What: Lux Aeterna: ad Astra
Who: Astra final concert for 2012
When: 5 pm Sunday 8 December
Where: Sacred Heart Church, corner Rathdowne and Pelham Streets, Carlton.
By Nicholas M Tolhurst
Astra Chamber Music marks the Christmas season with a celebration of light, but light in a time of impending darkness.
To quote from the Astra website:
… in the spectacular acoustics of the Sacred Heart Church, [this concert] brings together compositions from both periphery and centre of Western music in themes of both requiem and incarnation. In a year of much death and destruction in Syria, the Philippines and elsewhere, texts of the “hovering dead” (Hebbel) stand alongside the seasonal narrative of the birth of a child in poor circumstances, shortly to flee to another country. On Australia’s own turf, a sick new-born baby seeking refuge from Burma is kept separate from his imprisoned parents and the nation’s leader describes it as “what happens when people come to Australia illegally by boat.”
Director John McCaughey has again carefully curated a performance of works that reflect on each other musically and textually and provide us with an unparalleled opportunity to reflect within ourselves on the ill-thought (and unthinkable) capacity we have for inflicting despair on our very own selves. Why do we keep on like this?
The message of Christian hope is ‘in the midst of death—life’ and on 8 December you can rally to the cry ‘in the midst of darkness—light’. Astra is presenting a Lux Aeterna bonanza with György Ligeti’s, Lux Aeterna (1966) for 16-part choir and Romanian composer Dan Dediu’s, Lux Aeterna (1996) a concerto for mezzo-soprano and choir. Also from Dediu, a first Australian performance of his O Magnum Mysterium (2013) for 6-part choir.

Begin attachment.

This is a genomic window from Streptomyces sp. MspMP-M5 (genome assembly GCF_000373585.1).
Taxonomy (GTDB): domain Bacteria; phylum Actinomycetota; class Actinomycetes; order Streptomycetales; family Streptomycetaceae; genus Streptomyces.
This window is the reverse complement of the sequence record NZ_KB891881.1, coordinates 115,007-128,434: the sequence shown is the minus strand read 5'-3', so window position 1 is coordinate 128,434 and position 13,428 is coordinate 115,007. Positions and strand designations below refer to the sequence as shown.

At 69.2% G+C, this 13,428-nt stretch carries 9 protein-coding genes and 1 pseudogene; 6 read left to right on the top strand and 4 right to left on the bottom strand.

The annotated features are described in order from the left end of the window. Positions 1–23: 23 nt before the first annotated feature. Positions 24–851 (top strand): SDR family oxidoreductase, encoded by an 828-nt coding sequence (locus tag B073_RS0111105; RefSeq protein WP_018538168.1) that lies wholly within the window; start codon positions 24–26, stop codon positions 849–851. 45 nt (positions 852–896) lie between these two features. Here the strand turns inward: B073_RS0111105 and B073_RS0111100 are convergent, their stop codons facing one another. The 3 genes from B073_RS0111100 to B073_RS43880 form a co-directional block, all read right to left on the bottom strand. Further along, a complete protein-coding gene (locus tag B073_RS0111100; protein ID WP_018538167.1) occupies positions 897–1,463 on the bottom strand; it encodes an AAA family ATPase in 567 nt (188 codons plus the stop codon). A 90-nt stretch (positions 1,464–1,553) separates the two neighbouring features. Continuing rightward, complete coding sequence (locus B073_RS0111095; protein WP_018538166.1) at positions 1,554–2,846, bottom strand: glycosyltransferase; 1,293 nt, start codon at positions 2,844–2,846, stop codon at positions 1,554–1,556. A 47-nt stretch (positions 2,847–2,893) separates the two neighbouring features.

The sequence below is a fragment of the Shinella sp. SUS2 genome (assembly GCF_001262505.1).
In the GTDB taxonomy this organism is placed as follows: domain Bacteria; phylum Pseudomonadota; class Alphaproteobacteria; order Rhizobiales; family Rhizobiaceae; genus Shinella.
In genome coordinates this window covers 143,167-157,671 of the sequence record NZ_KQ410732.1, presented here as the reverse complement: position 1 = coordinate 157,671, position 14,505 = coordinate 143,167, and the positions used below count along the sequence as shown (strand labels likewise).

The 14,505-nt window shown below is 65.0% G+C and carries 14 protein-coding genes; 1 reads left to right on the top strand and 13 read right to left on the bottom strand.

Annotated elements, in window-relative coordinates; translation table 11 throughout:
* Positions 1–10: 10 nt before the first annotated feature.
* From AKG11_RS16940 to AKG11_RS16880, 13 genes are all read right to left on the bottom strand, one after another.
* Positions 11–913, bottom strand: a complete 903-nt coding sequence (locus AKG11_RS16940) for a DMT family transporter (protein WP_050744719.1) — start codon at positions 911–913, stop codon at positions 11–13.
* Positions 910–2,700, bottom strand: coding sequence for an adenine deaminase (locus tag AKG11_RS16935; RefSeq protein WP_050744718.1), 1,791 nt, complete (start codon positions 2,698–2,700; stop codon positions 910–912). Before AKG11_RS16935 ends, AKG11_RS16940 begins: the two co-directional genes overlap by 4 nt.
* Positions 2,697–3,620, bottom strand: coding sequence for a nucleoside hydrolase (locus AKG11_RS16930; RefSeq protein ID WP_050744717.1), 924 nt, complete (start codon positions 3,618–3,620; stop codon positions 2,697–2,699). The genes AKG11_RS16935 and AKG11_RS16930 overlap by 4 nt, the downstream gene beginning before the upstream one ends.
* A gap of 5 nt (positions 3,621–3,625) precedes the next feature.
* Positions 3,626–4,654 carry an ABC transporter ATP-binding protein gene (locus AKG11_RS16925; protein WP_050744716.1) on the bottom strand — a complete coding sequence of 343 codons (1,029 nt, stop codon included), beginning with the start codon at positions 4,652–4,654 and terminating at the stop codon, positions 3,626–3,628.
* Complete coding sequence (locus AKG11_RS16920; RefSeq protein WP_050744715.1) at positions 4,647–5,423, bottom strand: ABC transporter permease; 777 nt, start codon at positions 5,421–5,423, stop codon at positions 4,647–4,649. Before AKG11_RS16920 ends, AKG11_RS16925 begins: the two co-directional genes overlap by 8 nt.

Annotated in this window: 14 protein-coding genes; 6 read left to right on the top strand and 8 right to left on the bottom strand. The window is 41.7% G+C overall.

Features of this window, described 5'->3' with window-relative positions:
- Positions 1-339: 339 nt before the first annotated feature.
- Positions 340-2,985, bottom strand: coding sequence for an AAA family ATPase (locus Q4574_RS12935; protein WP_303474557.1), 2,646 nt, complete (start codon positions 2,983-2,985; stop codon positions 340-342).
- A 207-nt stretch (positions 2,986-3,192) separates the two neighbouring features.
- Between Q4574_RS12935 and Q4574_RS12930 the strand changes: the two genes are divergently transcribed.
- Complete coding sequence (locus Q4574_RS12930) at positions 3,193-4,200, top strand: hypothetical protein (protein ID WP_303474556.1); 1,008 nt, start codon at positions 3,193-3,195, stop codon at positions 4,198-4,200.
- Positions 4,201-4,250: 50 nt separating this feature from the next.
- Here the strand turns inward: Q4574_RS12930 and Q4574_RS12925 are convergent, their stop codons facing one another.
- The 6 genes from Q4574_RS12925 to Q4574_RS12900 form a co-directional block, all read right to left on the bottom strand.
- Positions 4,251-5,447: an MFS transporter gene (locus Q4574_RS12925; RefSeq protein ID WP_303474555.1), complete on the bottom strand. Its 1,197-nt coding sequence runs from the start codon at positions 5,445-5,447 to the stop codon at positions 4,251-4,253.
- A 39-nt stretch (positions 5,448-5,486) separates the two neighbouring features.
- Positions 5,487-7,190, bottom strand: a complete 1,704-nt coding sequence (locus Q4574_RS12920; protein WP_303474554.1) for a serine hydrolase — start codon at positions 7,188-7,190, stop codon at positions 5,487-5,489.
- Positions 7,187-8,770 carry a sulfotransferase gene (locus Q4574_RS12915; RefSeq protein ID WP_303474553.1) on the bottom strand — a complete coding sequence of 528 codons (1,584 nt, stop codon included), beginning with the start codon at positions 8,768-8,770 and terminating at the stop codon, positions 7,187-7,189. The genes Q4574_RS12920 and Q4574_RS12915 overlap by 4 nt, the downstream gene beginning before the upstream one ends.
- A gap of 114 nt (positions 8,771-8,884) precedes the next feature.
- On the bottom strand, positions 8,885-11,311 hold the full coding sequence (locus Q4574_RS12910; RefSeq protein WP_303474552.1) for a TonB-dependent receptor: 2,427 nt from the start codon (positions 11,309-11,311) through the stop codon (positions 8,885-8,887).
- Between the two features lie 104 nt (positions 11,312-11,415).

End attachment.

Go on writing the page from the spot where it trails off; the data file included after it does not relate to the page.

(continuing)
The vastly underrated and under-performed (in all senses) Max Reger, will be heard with his Hebbel Requiem Op. 144b (1914) for solo bass-baritone, choir and ensemble. McCaughey’s capacity to arrange high-romantic orchestral works for small bands is legendary and always provides powerful insights into the workings of composers like Brahms, Liszt and Reger that the more ‘Wagnerian’ full performances frequently obscure. There is a tendency to dismiss Reger as Brahms with the Wagner and Bach stops full out, but Reger’s dense textures and remarkable contrapuntal writing will astound if they are set free by an intelligent reading.
Also on the program are Ruth Crawford-Seeger’s, Chants (1931) for female chorus with solo soprano and alto and her Diaphonic Suites Nos. 1 & 2 (1930), solo flute, bassoon and cello. It is difficult to credit that these works are now more than 80 years old and that American art could have once been so hopefully modern.
Rounding out the celebrations are Heitor Villa Lobos’, Preasepe (The Manger) (1952) for solo mezzo-soprano and choir and Thomas Tallis’, O nata lux and Te lucis (1575) vespers and hymns for 5-part choir.
Importantly, whatever your tastes in the music, this concert is an opportunity to experience the extraordinary solo work of Elizabeth Campbell (mezzo soprano), Jerzy Kozlowski (bass-baritone), Catrina Seiffert (soprano), Mardi McSullea (flute), Elise Millman (bassoon), and Alister Barker (cello).
And of course the virtuosic Astra Choir (disclosure I am singing in it) conducted by John McCaughey.
Bookings at http://www.trybooking.com/DYZP